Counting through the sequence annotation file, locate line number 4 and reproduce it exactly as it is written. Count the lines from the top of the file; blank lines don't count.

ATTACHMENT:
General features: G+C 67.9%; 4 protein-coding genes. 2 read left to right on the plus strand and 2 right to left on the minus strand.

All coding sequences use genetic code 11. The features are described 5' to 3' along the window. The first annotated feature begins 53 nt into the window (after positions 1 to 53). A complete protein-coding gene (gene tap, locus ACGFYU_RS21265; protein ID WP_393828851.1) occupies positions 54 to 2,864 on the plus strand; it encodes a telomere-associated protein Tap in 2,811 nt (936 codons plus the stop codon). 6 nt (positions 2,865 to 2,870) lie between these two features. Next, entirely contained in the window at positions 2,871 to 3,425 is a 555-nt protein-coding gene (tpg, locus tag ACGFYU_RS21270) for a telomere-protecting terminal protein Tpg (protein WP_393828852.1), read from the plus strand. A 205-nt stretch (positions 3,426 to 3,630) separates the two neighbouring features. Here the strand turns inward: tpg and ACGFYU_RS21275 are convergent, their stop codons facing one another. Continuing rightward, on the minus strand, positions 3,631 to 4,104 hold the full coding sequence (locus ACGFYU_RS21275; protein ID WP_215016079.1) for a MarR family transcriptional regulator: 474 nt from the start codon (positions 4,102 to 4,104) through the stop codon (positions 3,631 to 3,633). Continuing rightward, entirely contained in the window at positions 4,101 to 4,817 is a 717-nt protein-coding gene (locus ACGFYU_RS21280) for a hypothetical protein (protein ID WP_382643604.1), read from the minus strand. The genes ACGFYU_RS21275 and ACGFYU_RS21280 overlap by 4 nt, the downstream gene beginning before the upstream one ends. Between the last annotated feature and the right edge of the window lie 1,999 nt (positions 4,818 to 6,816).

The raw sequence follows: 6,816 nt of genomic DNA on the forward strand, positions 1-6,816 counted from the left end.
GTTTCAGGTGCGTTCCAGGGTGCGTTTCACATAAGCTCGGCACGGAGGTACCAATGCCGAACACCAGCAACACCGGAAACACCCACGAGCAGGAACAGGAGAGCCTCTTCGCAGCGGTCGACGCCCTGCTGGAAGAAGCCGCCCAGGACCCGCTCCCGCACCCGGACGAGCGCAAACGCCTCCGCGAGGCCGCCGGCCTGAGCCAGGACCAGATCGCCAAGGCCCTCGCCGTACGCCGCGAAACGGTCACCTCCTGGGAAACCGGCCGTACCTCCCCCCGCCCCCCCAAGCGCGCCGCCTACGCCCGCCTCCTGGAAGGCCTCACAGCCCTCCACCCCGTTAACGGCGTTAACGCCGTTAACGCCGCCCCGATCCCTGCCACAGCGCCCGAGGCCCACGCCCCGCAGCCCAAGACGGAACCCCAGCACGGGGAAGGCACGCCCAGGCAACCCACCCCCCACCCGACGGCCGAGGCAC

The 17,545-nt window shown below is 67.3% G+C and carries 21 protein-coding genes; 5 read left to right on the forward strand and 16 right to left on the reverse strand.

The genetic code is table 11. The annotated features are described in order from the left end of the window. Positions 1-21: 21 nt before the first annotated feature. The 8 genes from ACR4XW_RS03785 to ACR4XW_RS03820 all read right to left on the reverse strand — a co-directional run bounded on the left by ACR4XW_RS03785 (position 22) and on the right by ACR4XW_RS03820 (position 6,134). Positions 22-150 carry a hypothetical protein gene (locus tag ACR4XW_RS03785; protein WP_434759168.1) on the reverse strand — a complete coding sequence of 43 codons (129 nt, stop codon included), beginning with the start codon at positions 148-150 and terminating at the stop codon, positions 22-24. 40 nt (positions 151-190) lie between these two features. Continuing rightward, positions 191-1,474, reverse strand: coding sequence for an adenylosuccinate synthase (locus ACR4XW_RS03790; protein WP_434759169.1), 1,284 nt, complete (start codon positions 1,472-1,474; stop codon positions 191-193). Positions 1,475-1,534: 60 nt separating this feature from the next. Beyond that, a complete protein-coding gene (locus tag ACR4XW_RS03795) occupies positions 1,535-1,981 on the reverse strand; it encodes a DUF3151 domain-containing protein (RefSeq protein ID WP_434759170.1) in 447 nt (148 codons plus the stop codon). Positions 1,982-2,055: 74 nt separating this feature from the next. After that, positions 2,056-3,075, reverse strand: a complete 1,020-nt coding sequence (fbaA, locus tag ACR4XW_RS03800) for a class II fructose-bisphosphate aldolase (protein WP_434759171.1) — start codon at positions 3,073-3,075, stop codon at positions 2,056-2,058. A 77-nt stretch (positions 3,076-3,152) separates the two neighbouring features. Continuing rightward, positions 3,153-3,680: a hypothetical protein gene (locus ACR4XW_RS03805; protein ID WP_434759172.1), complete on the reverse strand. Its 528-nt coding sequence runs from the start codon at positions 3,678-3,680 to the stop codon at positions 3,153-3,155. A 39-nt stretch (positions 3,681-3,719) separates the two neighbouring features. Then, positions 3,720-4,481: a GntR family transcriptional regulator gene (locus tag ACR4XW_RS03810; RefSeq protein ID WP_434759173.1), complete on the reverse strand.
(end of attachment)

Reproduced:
GTTTCAGGTGCGTTCCAGGGTGCGTTTCACATAAGCTCGGCACGGAGGTACCAATGCCGAACACCAGCAACACCGGAAACACCCACGAGCAGGAACAGGAGAGCCTCTTCGCAGCGGTCGACGCCCTGCTGGAAGAAGCCGCCCAGGACCCGCTCCCGCACCCGGACGAGCGCAAACGCCTCCGCGAGGCCGCCGGCCTGAGCCAGGACCAGATCGCCAAGGCCCTCGCCGTACGCCGCGAAACGGTCACCTCCTGGGAAACCGGCCGTACCTCCCCCCGCCCCCCCAAGCGCGCCGCCTACGCCCGCCTCCTGGAAGGCCTCACAGCCCTCCACCCCGTTAACGGCGTTAACGCCGTTAACGCCGCCCCGATCCCTGCCACAGCGCCCGAGGCCCACGCCCCGCAGCCCAAGACGGAACCCCAGCACGGGGAAGGCACGCCCAGGCAACCCACCCCCCACCCGACGGCCGAGGCAC